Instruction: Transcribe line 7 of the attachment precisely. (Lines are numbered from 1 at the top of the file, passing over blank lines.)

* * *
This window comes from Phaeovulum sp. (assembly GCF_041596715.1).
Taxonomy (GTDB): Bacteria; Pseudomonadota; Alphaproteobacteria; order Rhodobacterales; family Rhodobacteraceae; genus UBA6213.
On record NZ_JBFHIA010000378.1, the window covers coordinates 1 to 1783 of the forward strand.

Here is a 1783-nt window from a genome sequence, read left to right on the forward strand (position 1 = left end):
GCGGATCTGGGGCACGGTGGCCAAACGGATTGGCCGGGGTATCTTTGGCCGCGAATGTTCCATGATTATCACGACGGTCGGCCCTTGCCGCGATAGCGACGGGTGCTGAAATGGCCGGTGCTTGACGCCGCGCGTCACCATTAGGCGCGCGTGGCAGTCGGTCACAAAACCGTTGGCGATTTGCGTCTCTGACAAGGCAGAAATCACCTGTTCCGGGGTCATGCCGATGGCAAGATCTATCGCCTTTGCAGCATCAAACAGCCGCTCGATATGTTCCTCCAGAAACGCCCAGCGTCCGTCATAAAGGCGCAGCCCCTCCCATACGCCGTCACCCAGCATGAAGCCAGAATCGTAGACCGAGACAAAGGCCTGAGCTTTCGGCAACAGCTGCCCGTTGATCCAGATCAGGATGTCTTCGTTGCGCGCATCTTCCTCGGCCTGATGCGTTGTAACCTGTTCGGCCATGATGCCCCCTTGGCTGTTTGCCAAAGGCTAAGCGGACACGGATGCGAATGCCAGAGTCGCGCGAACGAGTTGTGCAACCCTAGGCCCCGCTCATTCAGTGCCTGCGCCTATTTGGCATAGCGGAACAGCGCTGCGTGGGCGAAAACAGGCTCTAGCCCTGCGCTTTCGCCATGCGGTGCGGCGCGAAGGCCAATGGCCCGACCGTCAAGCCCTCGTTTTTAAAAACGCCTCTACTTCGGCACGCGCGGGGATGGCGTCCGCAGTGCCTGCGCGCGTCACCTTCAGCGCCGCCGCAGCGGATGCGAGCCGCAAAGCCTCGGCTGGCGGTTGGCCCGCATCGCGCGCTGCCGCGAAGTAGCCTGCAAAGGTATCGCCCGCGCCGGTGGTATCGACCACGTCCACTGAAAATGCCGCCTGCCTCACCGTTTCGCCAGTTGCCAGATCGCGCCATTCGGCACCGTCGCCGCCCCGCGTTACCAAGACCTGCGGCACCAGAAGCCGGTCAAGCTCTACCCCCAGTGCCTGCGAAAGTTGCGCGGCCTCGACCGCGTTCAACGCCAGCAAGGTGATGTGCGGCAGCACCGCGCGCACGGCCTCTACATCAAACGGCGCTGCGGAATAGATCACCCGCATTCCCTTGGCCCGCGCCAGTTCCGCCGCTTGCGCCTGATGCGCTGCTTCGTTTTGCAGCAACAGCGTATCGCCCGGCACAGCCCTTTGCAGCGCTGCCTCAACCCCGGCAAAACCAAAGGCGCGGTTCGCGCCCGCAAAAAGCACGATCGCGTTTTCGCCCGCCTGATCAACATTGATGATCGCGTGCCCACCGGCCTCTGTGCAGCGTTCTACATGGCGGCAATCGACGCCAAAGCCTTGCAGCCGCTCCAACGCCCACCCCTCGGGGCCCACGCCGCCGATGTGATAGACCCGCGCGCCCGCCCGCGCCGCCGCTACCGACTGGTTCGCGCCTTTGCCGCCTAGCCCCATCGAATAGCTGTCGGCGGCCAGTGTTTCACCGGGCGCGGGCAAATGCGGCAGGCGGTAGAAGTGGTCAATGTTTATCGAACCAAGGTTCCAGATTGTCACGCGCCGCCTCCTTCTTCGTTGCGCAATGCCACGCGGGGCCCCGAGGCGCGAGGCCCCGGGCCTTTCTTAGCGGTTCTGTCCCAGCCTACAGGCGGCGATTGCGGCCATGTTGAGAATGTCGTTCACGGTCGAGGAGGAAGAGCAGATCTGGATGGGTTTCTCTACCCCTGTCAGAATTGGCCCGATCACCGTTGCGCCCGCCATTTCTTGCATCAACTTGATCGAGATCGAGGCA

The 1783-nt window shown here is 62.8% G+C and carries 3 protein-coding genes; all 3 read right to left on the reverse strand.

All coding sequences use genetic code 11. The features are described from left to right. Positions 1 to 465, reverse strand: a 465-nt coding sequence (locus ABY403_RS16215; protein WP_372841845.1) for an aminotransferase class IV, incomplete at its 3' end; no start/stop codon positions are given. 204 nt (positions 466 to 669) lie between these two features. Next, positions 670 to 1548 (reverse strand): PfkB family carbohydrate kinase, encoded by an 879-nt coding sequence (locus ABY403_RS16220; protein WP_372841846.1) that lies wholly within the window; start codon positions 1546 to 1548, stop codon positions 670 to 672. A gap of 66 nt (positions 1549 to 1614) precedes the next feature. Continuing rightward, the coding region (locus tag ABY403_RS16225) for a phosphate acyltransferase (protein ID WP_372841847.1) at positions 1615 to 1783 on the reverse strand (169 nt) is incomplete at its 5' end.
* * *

All coding sequences use genetic code 11. The features are described from left to right. Positions 1 to 465, reverse strand: a 465-nt coding sequence (locus ABY403_RS16215; protein WP_372841845.1) for an aminotransferase class IV, incomplete at its 3' end; no start/stop codon positions are given. 204 nt (positions 466 to 669) lie between these two features. Next, positions 670 to 1548 (reverse strand): PfkB family carbohydrate kinase, encoded by an 879-nt coding sequence (locus ABY403_RS16220; protein WP_372841846.1) that lies wholly within the window; start codon positions 1546 to 1548, stop codon positions 670 to 672. A gap of 66 nt (positions 1549 to 1614) precedes the next feature. Continuing rightward, the coding region (locus tag ABY403_RS16225) for a phosphate acyltransferase (protein ID WP_372841847.1) at positions 1615 to 1783 on the reverse strand (169 nt) is incomplete at its 5' end.